How to Proxy the BigCommerce API Using Serverless Functions and Amazon API Gateway

The BigCommerce Stencil theme framework is powerful and offers a lot of customization options, but sometimes we want to get information from the store that isn’t available in the default Stencil object. For example, let’s say you want to get all of a product’s variants to populate a bulk order form.

After reading over the BigCommerce developer documentation, it looks like the Catalog API returns everything we need. In one API call, you can get all of a product’s details, including variant information.

However, since it requires authentication, this API is restricted to server side applications. What if we want to develop a front end script that uses information from this API? It’s important that we never expose API credentials on the front end, so we need a safe way to make the API request and pass the information to the storefront. To solve this problem, we need to build middleware.

Why Use Serverless Functions?

We want to build middleware that proxies an API request and returns the response to our front end. Instead of going through the trouble of setting up a production environment for this single task, we can take advantage of serverless functions. This kind of service is available from multiple providers, including AWS Lambda, Google Cloud Functions, and Azure Functions.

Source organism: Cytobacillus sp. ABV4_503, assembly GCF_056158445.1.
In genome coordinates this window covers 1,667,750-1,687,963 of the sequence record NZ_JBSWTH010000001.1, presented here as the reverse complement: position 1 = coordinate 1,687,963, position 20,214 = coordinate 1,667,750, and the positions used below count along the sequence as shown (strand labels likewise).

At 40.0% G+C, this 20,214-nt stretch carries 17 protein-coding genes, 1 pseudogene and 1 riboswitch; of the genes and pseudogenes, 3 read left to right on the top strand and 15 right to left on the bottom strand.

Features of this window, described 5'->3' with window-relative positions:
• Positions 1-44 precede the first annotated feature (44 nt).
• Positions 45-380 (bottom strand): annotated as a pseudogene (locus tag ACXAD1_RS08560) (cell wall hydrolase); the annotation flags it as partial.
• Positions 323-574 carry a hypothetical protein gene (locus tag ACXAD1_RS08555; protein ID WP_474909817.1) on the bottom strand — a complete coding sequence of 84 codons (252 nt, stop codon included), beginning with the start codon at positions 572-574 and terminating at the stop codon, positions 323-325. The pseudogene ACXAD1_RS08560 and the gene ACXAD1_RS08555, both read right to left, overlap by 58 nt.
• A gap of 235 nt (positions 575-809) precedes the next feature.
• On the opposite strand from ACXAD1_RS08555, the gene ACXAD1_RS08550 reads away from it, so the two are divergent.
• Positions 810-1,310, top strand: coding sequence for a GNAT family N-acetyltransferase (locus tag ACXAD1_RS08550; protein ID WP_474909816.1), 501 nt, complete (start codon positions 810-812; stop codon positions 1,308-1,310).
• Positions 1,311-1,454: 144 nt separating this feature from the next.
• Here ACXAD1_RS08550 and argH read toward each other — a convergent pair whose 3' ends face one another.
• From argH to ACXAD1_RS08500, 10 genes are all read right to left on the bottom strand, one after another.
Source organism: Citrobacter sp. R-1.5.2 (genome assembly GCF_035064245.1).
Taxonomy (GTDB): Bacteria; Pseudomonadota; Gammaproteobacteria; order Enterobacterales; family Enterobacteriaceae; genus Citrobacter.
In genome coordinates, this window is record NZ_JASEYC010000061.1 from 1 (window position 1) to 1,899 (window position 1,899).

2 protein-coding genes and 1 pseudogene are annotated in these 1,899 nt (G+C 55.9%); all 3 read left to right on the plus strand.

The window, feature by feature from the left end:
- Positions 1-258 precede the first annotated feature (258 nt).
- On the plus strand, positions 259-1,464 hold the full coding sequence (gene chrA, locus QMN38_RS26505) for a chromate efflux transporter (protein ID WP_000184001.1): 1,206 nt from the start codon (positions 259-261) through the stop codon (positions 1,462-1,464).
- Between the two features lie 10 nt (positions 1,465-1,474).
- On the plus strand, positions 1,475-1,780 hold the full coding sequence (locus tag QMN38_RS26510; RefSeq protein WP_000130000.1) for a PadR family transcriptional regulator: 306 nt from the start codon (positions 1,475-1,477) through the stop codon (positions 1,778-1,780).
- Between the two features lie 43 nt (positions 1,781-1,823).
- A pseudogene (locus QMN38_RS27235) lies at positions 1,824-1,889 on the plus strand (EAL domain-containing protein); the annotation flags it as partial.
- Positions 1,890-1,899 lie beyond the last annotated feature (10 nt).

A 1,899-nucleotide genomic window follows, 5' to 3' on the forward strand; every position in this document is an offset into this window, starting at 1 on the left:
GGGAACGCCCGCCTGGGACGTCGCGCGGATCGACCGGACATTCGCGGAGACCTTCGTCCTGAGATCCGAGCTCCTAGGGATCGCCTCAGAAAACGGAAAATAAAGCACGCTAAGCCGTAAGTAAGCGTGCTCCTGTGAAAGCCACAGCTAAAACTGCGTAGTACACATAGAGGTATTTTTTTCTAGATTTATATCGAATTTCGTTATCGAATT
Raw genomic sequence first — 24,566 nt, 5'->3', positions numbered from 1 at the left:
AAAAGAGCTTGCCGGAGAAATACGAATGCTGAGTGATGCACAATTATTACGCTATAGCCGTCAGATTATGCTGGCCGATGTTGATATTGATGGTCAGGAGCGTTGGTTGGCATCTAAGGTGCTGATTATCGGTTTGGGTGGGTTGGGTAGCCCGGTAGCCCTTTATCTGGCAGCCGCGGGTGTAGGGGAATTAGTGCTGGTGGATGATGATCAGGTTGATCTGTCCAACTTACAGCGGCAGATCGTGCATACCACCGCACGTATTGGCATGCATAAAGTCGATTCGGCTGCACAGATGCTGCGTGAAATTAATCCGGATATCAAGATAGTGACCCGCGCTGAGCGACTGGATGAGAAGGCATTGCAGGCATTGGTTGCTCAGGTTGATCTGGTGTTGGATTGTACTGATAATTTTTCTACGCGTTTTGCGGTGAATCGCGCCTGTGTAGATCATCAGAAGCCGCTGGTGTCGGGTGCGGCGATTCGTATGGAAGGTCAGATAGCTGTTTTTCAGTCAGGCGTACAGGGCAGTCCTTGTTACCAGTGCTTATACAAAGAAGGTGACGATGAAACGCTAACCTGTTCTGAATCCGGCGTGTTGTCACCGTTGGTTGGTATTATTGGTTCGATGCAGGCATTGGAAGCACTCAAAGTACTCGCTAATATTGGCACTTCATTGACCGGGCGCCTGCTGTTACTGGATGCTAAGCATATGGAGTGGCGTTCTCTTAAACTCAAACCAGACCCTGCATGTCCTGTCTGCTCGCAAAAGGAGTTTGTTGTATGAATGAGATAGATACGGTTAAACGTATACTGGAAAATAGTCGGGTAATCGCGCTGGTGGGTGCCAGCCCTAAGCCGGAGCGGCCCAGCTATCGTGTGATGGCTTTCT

The advantage of using these services is that they scale automatically, and enable the development of back-end functionality without worrying about managing your own servers. In this post, we’ll cover building a serverless function on AWS to return product variant data to our BigCommerce storefront.

Getting Started on AWS

Set up an account on AWS and navigate to the Management Console. From here, navigate to Services and select Lambda. Once you’re in the Lambda section, you’ll want to create a function.

For our example function, we’ll select the Start from Scratch option and use the nodeJS 8.10 runtime. To keep it simple, name your function something like get-variants.

Once you’ve created the function, you’ll be directed to a page that has a built in code editor and the option to select a trigger for the function. Let’s get our code set up first.

Writing the Function

We need to make a request to the API, so we’ll write a simple HTTPS request in Node. I’ve included the code I used for the bulk form article below:

const https = require('https');
exports.handler = async (event) => {
let product_id = event["queryStringParameters"]["product_id"];

async function getVariants(id) {
const options = {
host: '',
path: `/stores/my-store-hash/v3/catalog/products/${id}/variants?include_fields=calculated_price,inventory_level,sku,option_values,image_url`,
headers: {
accept: 'application/json',
'X-Auth-Client': process.env.CLIENT_ID,
'X-Auth-Token': process.env.TOKEN
return new Promise((resolve, reject) => {

const request = https.request(options, (response) => {
let body = '';
response.on('data', (rawData) => {
body += rawData;
response.on('end', () => {

request.on('error', (err) => {

const response = {
"statusCode": 200,
"body": JSON.stringify(await getVariants(product_id)),
"headers": {
"Access-Control-Allow-Origin": "*"